St. Louis has a rocky recent history when it comes to sports stadiums.
It’s more than understandable to approach the topic with enough trepidation to fill the Dome. It’s right. Smart.
But there have been times since the Taylor family joined St. Louis’ Major League Soccer expansion effort when it has been necessary to remind some that this is the family that has left philanthropic fingerprints on Forest Park, the St. Louis Symphony Orchestra, the Gateway Arch grounds and seemingly every botanical garden and museum that exists.
The MLS4TheLou ownership group was not going to turn that track record on its head as it transitioned to soccer.
Reassuring words helped.
But what is it they say about pictures?
They’re worth a thousand words — and in this case, a whole lot of reassurance.
The updated MLS stadium renderings reported on Tuesday by the Post-Dispatch show much more than a majority privately financed soccer stadium in downtown St. Louis, the future home of the city’s MLS team.
These images represent a commitment from the MLS4TheLou ownership group and follow-through from the design team of HOK and Minneapolis-based Julie Snow. The plan has not changed. In fact, it’s expanded. The ownership group’s mission statement that this venture is a civic project designed to turn Downtown West into both a destination and a connecting piece to the city at large is as forward-facing as the stadium itself.
This will be a stadium you walk to and down into, feeling the excitement grow as the noise bounces between the canopy and the natural grass pitch. Two levels of thunderous sound. Suite seats for some. Sweet seats for all. Not a bad one in the house. They made sure of that.
This will be a lunch spot to visit during your work day, when the weather is nice and you want to kick a ball around the pop-up field with a coworker. The stadium will buzz before games, but the plan is for it to live every day, offering an inviting venue for shopping, eating and drinking, even if there’s no soccer to watch.
This will be a happy-hour hangout, an intimate concert venue, a showcase of St. Louis that keeps the attractions rolling, from the Arch to Busch, to Enterprise, to new-look Union Station and beyond.
This will be something to take pride in.
What worries are left?
Some worried about the calendar. MLS teams play 17 regular-season home games. What would the stadium be used for on the other days? Fair question. One side of the square stadium is a shape-shifting space that can be used for everything from private events to e-gaming competitions. The East plaza can host concerts and festivals. Food and drink establishments that serve fans inside the stadium can also flip to serve an outside crowd. This will be the first MLS stadium that puts everything — stadium, practice fields, training facility, team offices — in one downtown footprint. Players, coaches and fans will have their home base. High school and college soccer tournaments will have three fields to play on between the two practice fields — one natural grass, one artificial turf — and the stadium’s main pitch.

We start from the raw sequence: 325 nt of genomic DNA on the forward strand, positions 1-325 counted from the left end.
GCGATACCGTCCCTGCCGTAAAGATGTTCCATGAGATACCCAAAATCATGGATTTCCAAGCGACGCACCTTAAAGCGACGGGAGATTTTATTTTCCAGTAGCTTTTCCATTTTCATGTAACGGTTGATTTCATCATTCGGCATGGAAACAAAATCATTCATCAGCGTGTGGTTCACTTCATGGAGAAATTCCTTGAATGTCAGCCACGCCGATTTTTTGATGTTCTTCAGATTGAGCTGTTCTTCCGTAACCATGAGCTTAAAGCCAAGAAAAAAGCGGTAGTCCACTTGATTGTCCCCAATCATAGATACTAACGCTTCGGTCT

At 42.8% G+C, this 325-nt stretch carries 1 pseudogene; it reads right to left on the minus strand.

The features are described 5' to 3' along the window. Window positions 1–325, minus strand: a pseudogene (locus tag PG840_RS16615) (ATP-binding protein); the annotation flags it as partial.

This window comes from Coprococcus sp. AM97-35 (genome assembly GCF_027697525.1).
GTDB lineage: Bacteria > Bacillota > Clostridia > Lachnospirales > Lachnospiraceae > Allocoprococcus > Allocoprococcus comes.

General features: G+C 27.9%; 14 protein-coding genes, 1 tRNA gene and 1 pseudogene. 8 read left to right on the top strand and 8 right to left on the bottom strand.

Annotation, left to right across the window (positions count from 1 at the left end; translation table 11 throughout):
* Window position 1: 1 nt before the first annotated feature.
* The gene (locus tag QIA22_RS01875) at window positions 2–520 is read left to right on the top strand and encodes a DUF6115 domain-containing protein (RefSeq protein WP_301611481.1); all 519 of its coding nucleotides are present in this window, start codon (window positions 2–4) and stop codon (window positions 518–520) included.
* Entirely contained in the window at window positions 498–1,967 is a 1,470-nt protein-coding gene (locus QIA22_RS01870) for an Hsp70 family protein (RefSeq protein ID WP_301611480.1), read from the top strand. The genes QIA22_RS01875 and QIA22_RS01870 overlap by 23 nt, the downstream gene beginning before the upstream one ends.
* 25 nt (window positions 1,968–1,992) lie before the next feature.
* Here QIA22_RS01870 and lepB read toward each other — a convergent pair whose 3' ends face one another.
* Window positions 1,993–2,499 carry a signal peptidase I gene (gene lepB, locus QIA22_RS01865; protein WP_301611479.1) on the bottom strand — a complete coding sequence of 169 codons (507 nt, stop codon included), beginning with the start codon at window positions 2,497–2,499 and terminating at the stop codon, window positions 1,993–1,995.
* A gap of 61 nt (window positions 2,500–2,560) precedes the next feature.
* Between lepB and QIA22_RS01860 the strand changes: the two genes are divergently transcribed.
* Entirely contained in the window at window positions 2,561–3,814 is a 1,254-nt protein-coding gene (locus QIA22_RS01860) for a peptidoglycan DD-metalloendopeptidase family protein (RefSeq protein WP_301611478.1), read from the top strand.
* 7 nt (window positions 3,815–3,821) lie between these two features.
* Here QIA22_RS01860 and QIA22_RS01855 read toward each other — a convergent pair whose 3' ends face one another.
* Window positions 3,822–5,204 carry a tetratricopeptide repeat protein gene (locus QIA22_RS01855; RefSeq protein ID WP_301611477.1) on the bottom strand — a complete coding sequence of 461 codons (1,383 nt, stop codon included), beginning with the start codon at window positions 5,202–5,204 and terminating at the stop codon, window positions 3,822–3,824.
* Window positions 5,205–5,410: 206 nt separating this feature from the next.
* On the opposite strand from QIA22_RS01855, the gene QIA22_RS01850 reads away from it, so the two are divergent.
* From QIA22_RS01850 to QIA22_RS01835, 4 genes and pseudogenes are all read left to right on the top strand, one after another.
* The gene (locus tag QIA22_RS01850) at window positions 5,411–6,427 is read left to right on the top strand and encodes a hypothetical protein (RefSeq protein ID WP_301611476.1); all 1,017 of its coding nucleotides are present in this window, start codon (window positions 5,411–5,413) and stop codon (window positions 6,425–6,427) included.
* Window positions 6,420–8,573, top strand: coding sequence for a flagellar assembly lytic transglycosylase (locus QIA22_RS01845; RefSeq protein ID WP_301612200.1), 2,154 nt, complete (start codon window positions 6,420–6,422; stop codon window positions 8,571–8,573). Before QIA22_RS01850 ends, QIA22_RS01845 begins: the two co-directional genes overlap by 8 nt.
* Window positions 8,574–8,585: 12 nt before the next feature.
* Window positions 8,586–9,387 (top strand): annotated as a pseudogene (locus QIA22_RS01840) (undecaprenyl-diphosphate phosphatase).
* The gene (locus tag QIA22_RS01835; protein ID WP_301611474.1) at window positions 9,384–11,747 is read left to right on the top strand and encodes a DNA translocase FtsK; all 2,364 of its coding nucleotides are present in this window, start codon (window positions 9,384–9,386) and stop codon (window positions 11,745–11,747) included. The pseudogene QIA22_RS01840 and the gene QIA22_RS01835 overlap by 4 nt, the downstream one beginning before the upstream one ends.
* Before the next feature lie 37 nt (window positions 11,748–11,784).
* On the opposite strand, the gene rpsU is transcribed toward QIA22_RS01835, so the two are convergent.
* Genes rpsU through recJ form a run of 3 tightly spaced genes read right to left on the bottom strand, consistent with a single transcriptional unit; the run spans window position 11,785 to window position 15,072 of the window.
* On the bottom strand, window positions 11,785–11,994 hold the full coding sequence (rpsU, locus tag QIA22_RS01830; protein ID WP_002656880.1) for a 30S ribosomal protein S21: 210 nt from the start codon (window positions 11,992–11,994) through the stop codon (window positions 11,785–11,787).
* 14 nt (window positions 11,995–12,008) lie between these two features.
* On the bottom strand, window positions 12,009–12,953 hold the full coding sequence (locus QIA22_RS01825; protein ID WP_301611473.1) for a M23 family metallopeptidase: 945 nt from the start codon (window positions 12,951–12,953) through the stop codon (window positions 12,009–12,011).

Some worried about more parking structures in a downtown full of empty garages and lots. Valid concern. The only parking garage added for the stadium is tucked beneath the practice fields, maximizing the benefits offered by the bowl-like setting of the land. Other than that limited parking space, game day parking will use what is already offered in the city. St. Louis has enough parking. It needs more reasons to come park. This plan realizes that.
Some — OK, everyone — worried about the lease. How’s this for one? There isn’t one.
The ownership group will own the stadium and the land. The ownership group is not your tenant. You are not its fretting landlord. The ownership group is your neighbor, and it’s going to be a good one.
Some worried about the finances. So, let’s make sure this is clear. Most of the financing plan remains unchanged from the proposal the Board of Aldermen approved in overwhelming fashion last November. The changes that have occurred should be celebrated.
The expanded footprint of the stadium project could mean the final construction total winds up on the plus side of the proposed $250 million. But assurances have been made that there will be no new requests for public dollars for any construction cost overruns. And now that the ownership group will own the land and the stadium, there will be no future requests for public money for stadium maintenance, renovation or demolition. That’s on the ownership group, too.
Some worried about property tax. It’s a potentially hot topic among critics. The ownership group will for 25 years pay what the property tax is on the land acquired for the project, as assessed at the time it was acquired. Pick at that if you like, but remember that most of this land was generating zero property tax while it was owned by the Missouri Department of Transportation.
It’s hard to feel much more than excitement at this point.
Worry about 2022 taking too long to get here.